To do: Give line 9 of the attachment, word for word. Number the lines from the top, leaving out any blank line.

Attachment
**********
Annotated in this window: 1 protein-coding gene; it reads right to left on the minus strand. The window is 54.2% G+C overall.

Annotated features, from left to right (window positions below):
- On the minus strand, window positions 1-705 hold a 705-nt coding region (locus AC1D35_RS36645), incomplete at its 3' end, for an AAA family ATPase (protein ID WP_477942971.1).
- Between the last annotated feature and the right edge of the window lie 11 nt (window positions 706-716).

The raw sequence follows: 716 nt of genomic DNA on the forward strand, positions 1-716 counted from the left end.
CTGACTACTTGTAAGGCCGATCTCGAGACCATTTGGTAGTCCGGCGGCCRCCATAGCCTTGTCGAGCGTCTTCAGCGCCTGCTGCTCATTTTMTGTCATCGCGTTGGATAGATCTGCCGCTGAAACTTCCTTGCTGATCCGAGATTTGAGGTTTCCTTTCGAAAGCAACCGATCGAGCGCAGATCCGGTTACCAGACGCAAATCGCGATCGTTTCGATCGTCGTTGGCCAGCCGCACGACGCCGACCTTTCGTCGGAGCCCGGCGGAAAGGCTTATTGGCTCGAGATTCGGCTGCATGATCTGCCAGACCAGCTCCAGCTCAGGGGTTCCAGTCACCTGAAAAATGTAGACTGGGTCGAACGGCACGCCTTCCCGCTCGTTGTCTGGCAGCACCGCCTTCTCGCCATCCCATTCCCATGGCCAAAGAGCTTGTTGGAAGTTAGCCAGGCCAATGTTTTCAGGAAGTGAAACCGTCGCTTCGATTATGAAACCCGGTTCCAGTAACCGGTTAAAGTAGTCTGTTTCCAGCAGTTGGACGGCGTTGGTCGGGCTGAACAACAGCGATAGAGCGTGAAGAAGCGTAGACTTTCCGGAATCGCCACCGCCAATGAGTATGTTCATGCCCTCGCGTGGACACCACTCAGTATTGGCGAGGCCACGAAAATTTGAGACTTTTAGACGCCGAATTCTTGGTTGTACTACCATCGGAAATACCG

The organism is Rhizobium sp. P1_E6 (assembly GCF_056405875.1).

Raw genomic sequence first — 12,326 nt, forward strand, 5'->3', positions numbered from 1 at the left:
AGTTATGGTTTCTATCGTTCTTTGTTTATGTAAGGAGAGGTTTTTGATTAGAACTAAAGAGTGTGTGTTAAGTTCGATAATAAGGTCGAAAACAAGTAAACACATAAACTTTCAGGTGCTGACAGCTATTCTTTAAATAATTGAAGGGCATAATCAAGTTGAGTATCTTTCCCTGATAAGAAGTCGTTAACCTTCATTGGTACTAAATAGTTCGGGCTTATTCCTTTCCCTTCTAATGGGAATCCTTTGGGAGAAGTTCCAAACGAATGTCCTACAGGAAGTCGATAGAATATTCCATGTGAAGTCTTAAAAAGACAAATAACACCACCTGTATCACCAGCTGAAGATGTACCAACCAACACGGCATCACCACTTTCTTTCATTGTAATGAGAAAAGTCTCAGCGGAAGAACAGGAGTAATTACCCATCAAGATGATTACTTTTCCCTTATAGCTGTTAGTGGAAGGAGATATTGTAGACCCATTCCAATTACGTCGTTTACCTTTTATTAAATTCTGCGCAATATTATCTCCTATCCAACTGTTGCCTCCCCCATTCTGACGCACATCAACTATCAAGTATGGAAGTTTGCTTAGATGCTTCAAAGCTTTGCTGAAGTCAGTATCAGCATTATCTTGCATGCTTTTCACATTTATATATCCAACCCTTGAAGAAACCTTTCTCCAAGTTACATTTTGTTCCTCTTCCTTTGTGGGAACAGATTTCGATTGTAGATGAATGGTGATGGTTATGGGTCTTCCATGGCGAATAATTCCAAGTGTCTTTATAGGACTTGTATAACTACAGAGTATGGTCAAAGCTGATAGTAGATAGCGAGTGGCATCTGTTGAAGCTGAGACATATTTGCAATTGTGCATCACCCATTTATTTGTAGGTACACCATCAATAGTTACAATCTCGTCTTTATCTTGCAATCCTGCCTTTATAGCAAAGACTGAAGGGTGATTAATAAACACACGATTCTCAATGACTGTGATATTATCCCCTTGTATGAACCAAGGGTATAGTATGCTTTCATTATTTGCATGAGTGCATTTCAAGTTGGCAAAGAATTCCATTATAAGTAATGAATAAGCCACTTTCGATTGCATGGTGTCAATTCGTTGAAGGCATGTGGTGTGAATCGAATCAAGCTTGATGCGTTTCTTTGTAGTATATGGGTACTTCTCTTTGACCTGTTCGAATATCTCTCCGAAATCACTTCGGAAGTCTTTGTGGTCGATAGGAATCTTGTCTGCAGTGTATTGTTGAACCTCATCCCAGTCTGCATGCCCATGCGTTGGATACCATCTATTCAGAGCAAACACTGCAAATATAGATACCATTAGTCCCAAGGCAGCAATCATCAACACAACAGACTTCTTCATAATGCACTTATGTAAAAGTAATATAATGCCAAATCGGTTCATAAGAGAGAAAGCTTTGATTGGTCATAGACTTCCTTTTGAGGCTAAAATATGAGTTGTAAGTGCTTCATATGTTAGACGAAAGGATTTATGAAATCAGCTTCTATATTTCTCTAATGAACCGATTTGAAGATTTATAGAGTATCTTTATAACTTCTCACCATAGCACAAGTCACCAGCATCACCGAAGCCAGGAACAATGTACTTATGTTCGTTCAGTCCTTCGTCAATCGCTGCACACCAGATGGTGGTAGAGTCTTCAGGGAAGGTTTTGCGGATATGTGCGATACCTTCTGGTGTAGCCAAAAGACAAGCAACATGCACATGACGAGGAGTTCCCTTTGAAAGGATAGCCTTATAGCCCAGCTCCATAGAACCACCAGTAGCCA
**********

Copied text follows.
AGTTATGGTTTCTATCGTTCTTTGTTTATGTAAGGAGAGGTTTTTGATTAGAACTAAAGAGTGTGTGTTAAGTTCGATAATAAGGTCGAAAACAAGTAAACACATAAACTTTCAGGTGCTGACAGCTATTCTTTAAATAATTGAAGGGCATAATCAAGTTGAGTATCTTTCCCTGATAAGAAGTCGTTAACCTTCATTGGTACTAAATAGTTCGGGCTTATTCCTTTCCCTTCTAATGGGAATCCTTTGGGAGAAGTTCCAAACGAATGTCCTACAGGAAGTCGATAGAATATTCCATGTGAAGTCTTAAAAAGACAAATAACACCACCTGTATCACCAGCTGAAGATGTACCAACCAACACGGCATCACCACTTTCTTTCATTGTAATGAGAAAAGTCTCAGCGGAAGAACAGGAGTAATTACCCATCAAGATGATTACTTTTCCCTTATAGCTGTTAGTGGAAGGAGATATTGTAGACCCATTCCAATTACGTCGTTTACCTTTTATTAAATTCTGCGCAATATTATCTCCTATCCAACTGTTGCCTCCCCCATTCTGACGCACATCAACTATCAAGTATGGAAGTTTGCTTAGATGCTTCAAAGCTTTGCTGAAGTCAGTATCAGCATTATCTTGCATGCTTTTCACATTTATATATCCAACCCTTGAAGAAACCTTTCTCCAAGTTACATTTTGTTCCTCTTCCTTTGTGGGAACAGATTTCGATTGTAGATGAATGGTGATGGTTATGGGTCTTCCATGGCGAATAATTCCAAGTGTCTTTATAGGACTTGTATAACTACAGAGTATGGTCAAAGCTGATAGTAGATAGCGAGTGGCATCTGTTGAAGCTGAGACATATTTGCAATTGTGCATCACCCATTTATTTGTAGGTACACCATCAATAGTTACAATCTCGTCTTTATCTTGCAATCCTGCCTTTATAGCAAAGACTGAAGGGTGATTAATAAACACACGATTCTCAATGACTGTGATATTATCCCCTTGTATGAACCAAGGGTATAGTATGCTTTCATTATTTGCATGAGTGCATTTCAAGTTGGCAAAGAATTCCATTATAAGTAATGAATAAGCCACTTTCGATTGCATGGTGTCAATTCGTTGAAGGCATGTGGTGTGAATCGAATCAAGCTTGATGCGTTTCTTTGTAGTATATGGGTACTTCTCTTTGACCTGTTCGAATATCTCTCCGAAATCACTTCGGAAGTCTTTGTGGTCGATAGGAATCTTGTCTGCAGTGTATTGTTGAACCTCATCCCAGTCTGCATGCCCATGCGTTGGATACCATCTATTCAGAGCAAACACTGCAAATATAGATACCATTAGTCCCAAGGCAGCAATCATCAACACAACAGACTTCTTCATAATGCACTTATGTAAAAGTAATATAATGCCAAATCGGTTCATAAGAGAGAAAGCTTTGATTGGTCATAGACTTCCTTTTGAGGCTAAAATATGAGTTGTAAGTGCTTCATATGTTAGACGAAAGGATTTATGAAATCAGCTTCTATATTTCTCTAATGAACCGATTTGAAGATTTATAGAGTATCTTTATAACTTCTCACCATAGCACAAGTCACCAGCATCACCGAAGCCAGGAACAATGTACTTATGTTCGTTCAGTCCTTCGTCAATCGCTGCACACCAGATGGTGGTAGAGTCTTCAGGGAAGGTTTTGCGGATATGTGCGATACCTTCTGGTGTAGCCAAAAGACAAGCAACATGCACATGACGAGGAGTTCCCTTTGAAAGGATAGCCTTATAGCCCAGCTCCATAGAACCACCAGTAGCCA